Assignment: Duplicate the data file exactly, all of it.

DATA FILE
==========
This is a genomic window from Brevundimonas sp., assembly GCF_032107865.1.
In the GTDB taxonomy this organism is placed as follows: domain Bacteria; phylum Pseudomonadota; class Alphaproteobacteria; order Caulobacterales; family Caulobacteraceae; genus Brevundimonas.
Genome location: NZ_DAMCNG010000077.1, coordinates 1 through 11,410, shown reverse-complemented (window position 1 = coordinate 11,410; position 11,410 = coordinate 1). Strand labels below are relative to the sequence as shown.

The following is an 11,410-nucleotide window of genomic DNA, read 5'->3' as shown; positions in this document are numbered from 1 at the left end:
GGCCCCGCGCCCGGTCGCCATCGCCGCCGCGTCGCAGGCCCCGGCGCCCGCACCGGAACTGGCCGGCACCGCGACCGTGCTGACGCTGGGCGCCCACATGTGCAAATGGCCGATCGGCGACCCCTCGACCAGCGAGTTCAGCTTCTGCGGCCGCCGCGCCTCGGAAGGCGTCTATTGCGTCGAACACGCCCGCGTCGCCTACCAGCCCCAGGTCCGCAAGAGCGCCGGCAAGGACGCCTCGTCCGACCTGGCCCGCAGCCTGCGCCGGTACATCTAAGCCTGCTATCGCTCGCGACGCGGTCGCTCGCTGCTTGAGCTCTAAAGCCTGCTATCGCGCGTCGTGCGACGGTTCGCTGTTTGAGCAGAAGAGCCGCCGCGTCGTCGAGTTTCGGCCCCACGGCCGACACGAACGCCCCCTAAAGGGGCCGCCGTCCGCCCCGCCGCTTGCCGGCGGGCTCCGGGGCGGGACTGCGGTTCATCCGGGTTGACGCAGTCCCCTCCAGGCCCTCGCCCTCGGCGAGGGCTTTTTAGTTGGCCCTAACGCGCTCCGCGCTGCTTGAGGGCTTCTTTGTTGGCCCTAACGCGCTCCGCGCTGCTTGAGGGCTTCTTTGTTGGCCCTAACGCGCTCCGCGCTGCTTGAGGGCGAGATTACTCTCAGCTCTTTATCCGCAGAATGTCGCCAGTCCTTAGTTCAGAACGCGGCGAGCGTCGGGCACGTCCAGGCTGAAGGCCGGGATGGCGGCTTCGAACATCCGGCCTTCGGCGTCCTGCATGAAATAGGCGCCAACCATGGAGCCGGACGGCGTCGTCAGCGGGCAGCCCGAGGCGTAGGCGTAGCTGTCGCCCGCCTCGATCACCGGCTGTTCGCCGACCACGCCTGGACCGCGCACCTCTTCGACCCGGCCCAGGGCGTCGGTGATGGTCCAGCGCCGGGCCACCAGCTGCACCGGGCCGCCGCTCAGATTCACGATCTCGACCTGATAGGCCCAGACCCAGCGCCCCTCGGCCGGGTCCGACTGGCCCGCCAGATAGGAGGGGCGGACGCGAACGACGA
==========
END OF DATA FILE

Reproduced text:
This is a genomic window from Brevundimonas sp., assembly GCF_032107865.1.
In the GTDB taxonomy this organism is placed as follows: domain Bacteria; phylum Pseudomonadota; class Alphaproteobacteria; order Caulobacterales; family Caulobacteraceae; genus Brevundimonas.
Genome location: NZ_DAMCNG010000077.1, coordinates 1 through 11,410, shown reverse-complemented (window position 1 = coordinate 11,410; position 11,410 = coordinate 1). Strand labels below are relative to the sequence as shown.

The following is an 11,410-nucleotide window of genomic DNA, read 5'->3' as shown; positions in this document are numbered from 1 at the left end:
GGCCCCGCGCCCGGTCGCCATCGCCGCCGCGTCGCAGGCCCCGGCGCCCGCACCGGAACTGGCCGGCACCGCGACCGTGCTGACGCTGGGCGCCCACATGTGCAAATGGCCGATCGGCGACCCCTCGACCAGCGAGTTCAGCTTCTGCGGCCGCCGCGCCTCGGAAGGCGTCTATTGCGTCGAACACGCCCGCGTCGCCTACCAGCCCCAGGTCCGCAAGAGCGCCGGCAAGGACGCCTCGTCCGACCTGGCCCGCAGCCTGCGCCGGTACATCTAAGCCTGCTATCGCTCGCGACGCGGTCGCTCGCTGCTTGAGCTCTAAAGCCTGCTATCGCGCGTCGTGCGACGGTTCGCTGTTTGAGCAGAAGAGCCGCCGCGTCGTCGAGTTTCGGCCCCACGGCCGACACGAACGCCCCCTAAAGGGGCCGCCGTCCGCCCCGCCGCTTGCCGGCGGGCTCCGGGGCGGGACTGCGGTTCATCCGGGTTGACGCAGTCCCCTCCAGGCCCTCGCCCTCGGCGAGGGCTTTTTAGTTGGCCCTAACGCGCTCCGCGCTGCTTGAGGGCTTCTTTGTTGGCCCTAACGCGCTCCGCGCTGCTTGAGGGCTTCTTTGTTGGCCCTAACGCGCTCCGCGCTGCTTGAGGGCGAGATTACTCTCAGCTCTTTATCCGCAGAATGTCGCCAGTCCTTAGTTCAGAACGCGGCGAGCGTCGGGCACGTCCAGGCTGAAGGCCGGGATGGCGGCTTCGAACATCCGGCCTTCGGCGTCCTGCATGAAATAGGCGCCAACCATGGAGCCGGACGGCGTCGTCAGCGGGCAGCCCGAGGCGTAGGCGTAGCTGTCGCCCGCCTCGATCACCGGCTGTTCGCCGACCACGCCTGGACCGCGCACCTCTTCGACCCGGCCCAGGGCGTCGGTGATGGTCCAGCGCCGGGCCACCAGCTGCACCGGGCCGCCGCTCAGATTCACGATCTCGACCTGATAGGCCCAGACCCAGCGCCCCTCGGCCGGGTCCGACTGGCCCGCCAGATAGGAGGGGCGGACGCGAACGACGA